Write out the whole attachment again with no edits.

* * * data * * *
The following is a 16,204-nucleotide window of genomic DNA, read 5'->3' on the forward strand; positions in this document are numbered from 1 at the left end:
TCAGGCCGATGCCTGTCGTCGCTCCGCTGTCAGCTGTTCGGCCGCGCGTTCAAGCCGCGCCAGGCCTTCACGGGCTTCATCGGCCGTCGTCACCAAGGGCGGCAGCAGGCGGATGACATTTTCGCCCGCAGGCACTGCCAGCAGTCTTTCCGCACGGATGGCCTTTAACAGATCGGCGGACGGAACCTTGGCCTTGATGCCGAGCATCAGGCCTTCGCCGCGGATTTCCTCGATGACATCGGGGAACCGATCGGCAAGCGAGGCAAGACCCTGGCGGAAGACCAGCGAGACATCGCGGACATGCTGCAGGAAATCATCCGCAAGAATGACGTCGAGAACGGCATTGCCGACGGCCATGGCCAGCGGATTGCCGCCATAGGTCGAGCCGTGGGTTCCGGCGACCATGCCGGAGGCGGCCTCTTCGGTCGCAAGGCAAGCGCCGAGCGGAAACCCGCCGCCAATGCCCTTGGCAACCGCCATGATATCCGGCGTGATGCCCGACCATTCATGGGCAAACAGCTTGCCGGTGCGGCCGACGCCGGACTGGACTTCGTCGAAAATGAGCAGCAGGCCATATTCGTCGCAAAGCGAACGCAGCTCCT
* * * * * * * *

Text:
The following is a 16,204-nucleotide window of genomic DNA, read 5'->3' on the forward strand; positions in this document are numbered from 1 at the left end:
TCAGGCCGATGCCTGTCGTCGCTCCGCTGTCAGCTGTTCGGCCGCGCGTTCAAGCCGCGCCAGGCCTTCACGGGCTTCATCGGCCGTCGTCACCAAGGGCGGCAGCAGGCGGATGACATTTTCGCCCGCAGGCACTGCCAGCAGTCTTTCCGCACGGATGGCCTTTAACAGATCGGCGGACGGAACCTTGGCCTTGATGCCGAGCATCAGGCCTTCGCCGCGGATTTCCTCGATGACATCGGGGAACCGATCGGCAAGCGAGGCAAGACCCTGGCGGAAGACCAGCGAGACATCGCGGACATGCTGCAGGAAATCATCCGCAAGAATGACGTCGAGAACGGCATTGCCGACGGCCATGGCCAGCGGATTGCCGCCATAGGTCGAGCCGTGGGTTCCGGCGACCATGCCGGAGGCGGCCTCTTCGGTCGCAAGGCAAGCGCCGAGCGGAAACCCGCCGCCAATGCCCTTGGCAACCGCCATGATATCCGGCGTGATGCCCGACCATTCATGGGCAAACAGCTTGCCGGTGCGGCCGACGCCGGACTGGACTTCGTCGAAAATGAGCAGCAGGCCATATTCGTCGCAAAGCGAACGCAGCTCCT